If you have purchased this document you are about to embark on one of the most unlikely pilgrimages, I believe, you have ever traveled. I did not start out with a desire to publish a personal account for public consumption. Indeed, I was on a private mission. My only intent was to record in minute detail for the great high priest the journeys, words, and deeds of one Yeshua, a Galilean of Nazareth.
I began with disgust and something resembling murderous intent toward the man. Somewhere along the way my hatred became mingled with a morbid fascination of the Imposter. I grew to be consumed, yea even addicted, to trailing him---to insuring that he would not bring more affliction down on Jewish heads.
My goal was indeed reached when the Roman procurator sentenced Yeshua to death as a common peasant outlaw. I had fulfilled the final objective of Joseph Caiaphas.
But there is more. I wish you to follow this story to its ultimate conclusion. I have added much extra detail, that even interested Gentiles may understand my account. I believe you will find this story one of the most strange and remarkable you have ever read.
-Baruch of Jerusalem, 31 A.D.
Baruch of Jerusalem
28th of Kislev, 26 A.D.
I received word this morning that Joseph Caiaphas wished to see me. It was with a mixture of wonder and vague apprehension that I followed the messenger to the palace of the high priest. Caiaphas had never shown particular interest in me before, though I always believed I could be of invaluable service to him.
When I appeared before him, the man spent no time in greetings or pleasantries. He stared at me with those black coals for eyes and asked, "Have you heard of the Nazarene?"
I replied that I had heard a few reports about a peasant in Galilee who has supposedly done a miracle or two. There was a story about wine at a wedding...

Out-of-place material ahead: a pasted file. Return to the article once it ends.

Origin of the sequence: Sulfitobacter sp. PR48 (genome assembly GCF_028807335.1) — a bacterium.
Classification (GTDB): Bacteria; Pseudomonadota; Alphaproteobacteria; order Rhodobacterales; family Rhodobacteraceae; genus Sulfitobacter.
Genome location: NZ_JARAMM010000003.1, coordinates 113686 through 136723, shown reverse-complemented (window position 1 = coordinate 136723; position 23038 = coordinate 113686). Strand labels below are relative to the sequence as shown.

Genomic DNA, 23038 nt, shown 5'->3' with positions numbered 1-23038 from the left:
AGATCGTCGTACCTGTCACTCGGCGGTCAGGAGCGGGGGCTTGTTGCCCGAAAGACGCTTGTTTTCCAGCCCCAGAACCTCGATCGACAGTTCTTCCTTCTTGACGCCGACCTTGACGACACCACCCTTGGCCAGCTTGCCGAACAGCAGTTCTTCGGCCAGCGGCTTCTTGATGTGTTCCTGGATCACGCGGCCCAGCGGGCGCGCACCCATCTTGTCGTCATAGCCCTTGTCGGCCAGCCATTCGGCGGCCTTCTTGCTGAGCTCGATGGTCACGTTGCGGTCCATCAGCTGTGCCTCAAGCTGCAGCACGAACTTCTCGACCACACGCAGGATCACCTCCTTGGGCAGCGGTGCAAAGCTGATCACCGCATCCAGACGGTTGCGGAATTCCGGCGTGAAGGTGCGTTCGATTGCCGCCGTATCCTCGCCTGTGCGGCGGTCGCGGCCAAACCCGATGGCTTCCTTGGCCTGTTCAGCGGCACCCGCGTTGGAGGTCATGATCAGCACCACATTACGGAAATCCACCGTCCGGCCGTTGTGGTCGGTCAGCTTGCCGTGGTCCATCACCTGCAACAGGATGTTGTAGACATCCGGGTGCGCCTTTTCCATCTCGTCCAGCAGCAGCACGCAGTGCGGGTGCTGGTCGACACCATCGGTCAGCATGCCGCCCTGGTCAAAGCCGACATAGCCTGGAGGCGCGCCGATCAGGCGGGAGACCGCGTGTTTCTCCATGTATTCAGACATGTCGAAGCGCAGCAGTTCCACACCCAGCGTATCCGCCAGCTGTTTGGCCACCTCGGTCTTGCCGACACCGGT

Caiaphas waved his hand brusquely. "Any fool magician can pretend to conjure wine from water. But the common people are saying the man was blessed by the Baptist as one greater than he. Crowds are beginning to grow. We cannot afford another wild one like Judas, son of Ezekias, or some fool teacher claiming messiahship.1 We will only lose face with the Romans."
I began to speak but he waved me silent.
"Rome has ruled us for ninety years and shows no sign of weakening. During the seven decades just past, well over one hundred and fifty thousand of our people have been slaughtered in uprisings. The two thousand Jews crucified by Romans only three decades past still horrifies the nation. The Sanhedrin must see that no more multitudes are slaughtered in hopeless rebellions."
His hard gaze made me distinctly uncomfortable. "Baruch, you have been suggested as a trustworthy man to follow the Galilean and report his activities. I wish to know of his confidantes, his teachings, his supposed miraculous signs, his military maneuverings, any seditious moves. You and whatever comrades may accompany you must be both aggressive and sly to discern what is occurring behind the scenes. You will perform our messianic test---quiet observation, aggressive investigation and, finally, necessary prosecution. Do you think you are capable of this?"
I began to state reasons why I was a superior choice, but Caiaphas waved me silent. "Go prepare for your mission," he said. "If you fail I will replace you with no misgivings."
I knew I could not fail. I also understood why Caiaphas was worried. We Jews have experienced far more than our share of persecution at the hands of foreigners. We do not need another empty-headed revolutionary claiming to be messiah and leading peasants to their death.
Slavery in Egypt left our people hopeless and broken. Then we were captured and brutalized by both Assyria and Babylonia. Then the Syrian, Antiochus, slaughtered more hordes, tried to destroy both our sacred books and our religion, dedicated our temple to Zeus and desecrated our holy altar. Now the Romans reign over us and have appointed the cruel Idumaean, Herod, to the throne of David. Except for a brief golden age, our history reads like a slave odyssey.
Yes, I will follow this Nazarene wanderer. I will hound him. I will examine him. I will find out exactly what the man is about.